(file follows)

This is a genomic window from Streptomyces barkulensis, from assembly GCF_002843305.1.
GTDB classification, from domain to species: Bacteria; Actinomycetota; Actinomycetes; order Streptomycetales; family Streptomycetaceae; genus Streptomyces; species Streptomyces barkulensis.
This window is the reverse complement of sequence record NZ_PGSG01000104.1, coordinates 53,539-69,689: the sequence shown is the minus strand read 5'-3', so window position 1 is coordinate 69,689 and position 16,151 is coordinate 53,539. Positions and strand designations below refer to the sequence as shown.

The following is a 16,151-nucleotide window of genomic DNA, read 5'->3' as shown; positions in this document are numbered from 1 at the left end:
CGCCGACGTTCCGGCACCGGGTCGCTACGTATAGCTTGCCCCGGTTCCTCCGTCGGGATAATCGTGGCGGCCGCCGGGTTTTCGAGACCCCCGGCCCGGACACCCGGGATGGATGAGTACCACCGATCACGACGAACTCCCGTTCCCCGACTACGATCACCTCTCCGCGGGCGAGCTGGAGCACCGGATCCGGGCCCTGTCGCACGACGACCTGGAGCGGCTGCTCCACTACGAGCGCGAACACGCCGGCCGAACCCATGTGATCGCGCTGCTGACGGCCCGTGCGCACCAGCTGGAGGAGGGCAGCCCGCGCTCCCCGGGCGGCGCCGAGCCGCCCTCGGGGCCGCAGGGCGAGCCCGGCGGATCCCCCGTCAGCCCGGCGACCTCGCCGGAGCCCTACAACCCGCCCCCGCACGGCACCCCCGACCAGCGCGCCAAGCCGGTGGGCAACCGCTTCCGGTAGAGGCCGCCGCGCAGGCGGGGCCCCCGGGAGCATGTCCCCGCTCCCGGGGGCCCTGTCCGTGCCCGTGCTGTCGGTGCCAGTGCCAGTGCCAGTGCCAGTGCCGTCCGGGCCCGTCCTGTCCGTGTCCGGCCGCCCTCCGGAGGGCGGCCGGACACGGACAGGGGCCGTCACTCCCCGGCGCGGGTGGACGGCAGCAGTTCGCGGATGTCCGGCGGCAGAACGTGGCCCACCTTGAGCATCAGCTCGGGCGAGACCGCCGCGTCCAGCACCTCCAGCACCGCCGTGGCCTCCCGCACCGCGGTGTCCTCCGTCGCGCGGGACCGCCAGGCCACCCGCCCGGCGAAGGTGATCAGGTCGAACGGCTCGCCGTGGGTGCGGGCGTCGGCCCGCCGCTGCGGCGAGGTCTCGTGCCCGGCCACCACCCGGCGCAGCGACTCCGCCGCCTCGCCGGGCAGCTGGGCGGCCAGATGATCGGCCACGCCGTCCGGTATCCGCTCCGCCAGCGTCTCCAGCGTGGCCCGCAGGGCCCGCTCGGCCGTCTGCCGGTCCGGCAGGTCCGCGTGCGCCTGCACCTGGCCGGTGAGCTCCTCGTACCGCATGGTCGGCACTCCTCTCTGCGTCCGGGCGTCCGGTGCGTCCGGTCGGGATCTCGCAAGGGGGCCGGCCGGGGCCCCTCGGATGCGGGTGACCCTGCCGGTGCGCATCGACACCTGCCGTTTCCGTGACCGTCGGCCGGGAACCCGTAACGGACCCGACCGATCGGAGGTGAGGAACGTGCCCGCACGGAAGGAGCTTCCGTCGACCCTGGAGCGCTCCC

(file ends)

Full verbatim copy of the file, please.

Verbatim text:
This is a genomic window from Streptomyces barkulensis, from assembly GCF_002843305.1.
GTDB classification, from domain to species: Bacteria; Actinomycetota; Actinomycetes; order Streptomycetales; family Streptomycetaceae; genus Streptomyces; species Streptomyces barkulensis.
This window is the reverse complement of sequence record NZ_PGSG01000104.1, coordinates 53,539-69,689: the sequence shown is the minus strand read 5'-3', so window position 1 is coordinate 69,689 and position 16,151 is coordinate 53,539. Positions and strand designations below refer to the sequence as shown.

The following is a 16,151-nucleotide window of genomic DNA, read 5'->3' as shown; positions in this document are numbered from 1 at the left end:
CGCCGACGTTCCGGCACCGGGTCGCTACGTATAGCTTGCCCCGGTTCCTCCGTCGGGATAATCGTGGCGGCCGCCGGGTTTTCGAGACCCCCGGCCCGGACACCCGGGATGGATGAGTACCACCGATCACGACGAACTCCCGTTCCCCGACTACGATCACCTCTCCGCGGGCGAGCTGGAGCACCGGATCCGGGCCCTGTCGCACGACGACCTGGAGCGGCTGCTCCACTACGAGCGCGAACACGCCGGCCGAACCCATGTGATCGCGCTGCTGACGGCCCGTGCGCACCAGCTGGAGGAGGGCAGCCCGCGCTCCCCGGGCGGCGCCGAGCCGCCCTCGGGGCCGCAGGGCGAGCCCGGCGGATCCCCCGTCAGCCCGGCGACCTCGCCGGAGCCCTACAACCCGCCCCCGCACGGCACCCCCGACCAGCGCGCCAAGCCGGTGGGCAACCGCTTCCGGTAGAGGCCGCCGCGCAGGCGGGGCCCCCGGGAGCATGTCCCCGCTCCCGGGGGCCCTGTCCGTGCCCGTGCTGTCGGTGCCAGTGCCAGTGCCAGTGCCAGTGCCGTCCGGGCCCGTCCTGTCCGTGTCCGGCCGCCCTCCGGAGGGCGGCCGGACACGGACAGGGGCCGTCACTCCCCGGCGCGGGTGGACGGCAGCAGTTCGCGGATGTCCGGCGGCAGAACGTGGCCCACCTTGAGCATCAGCTCGGGCGAGACCGCCGCGTCCAGCACCTCCAGCACCGCCGTGGCCTCCCGCACCGCGGTGTCCTCCGTCGCGCGGGACCGCCAGGCCACCCGCCCGGCGAAGGTGATCAGGTCGAACGGCTCGCCGTGGGTGCGGGCGTCGGCCCGCCGCTGCGGCGAGGTCTCGTGCCCGGCCACCACCCGGCGCAGCGACTCCGCCGCCTCGCCGGGCAGCTGGGCGGCCAGATGATCGGCCACGCCGTCCGGTATCCGCTCCGCCAGCGTCTCCAGCGTGGCCCGCAGGGCCCGCTCGGCCGTCTGCCGGTCCGGCAGGTCCGCGTGCGCCTGCACCTGGCCGGTGAGCTCCTCGTACCGCATGGTCGGCACTCCTCTCTGCGTCCGGGCGTCCGGTGCGTCCGGTCGGGATCTCGCAAGGGGGCCGGCCGGGGCCCCTCGGATGCGGGTGACCCTGCCGGTGCGCATCGACACCTGCCGTTTCCGTGACCGTCGGCCGGGAACCCGTAACGGACCCGACCGATCGGAGGTGAGGAACGTGCCCGCACGGAAGGAGCTTCCGTCGACCCTGGAGCGCTCCC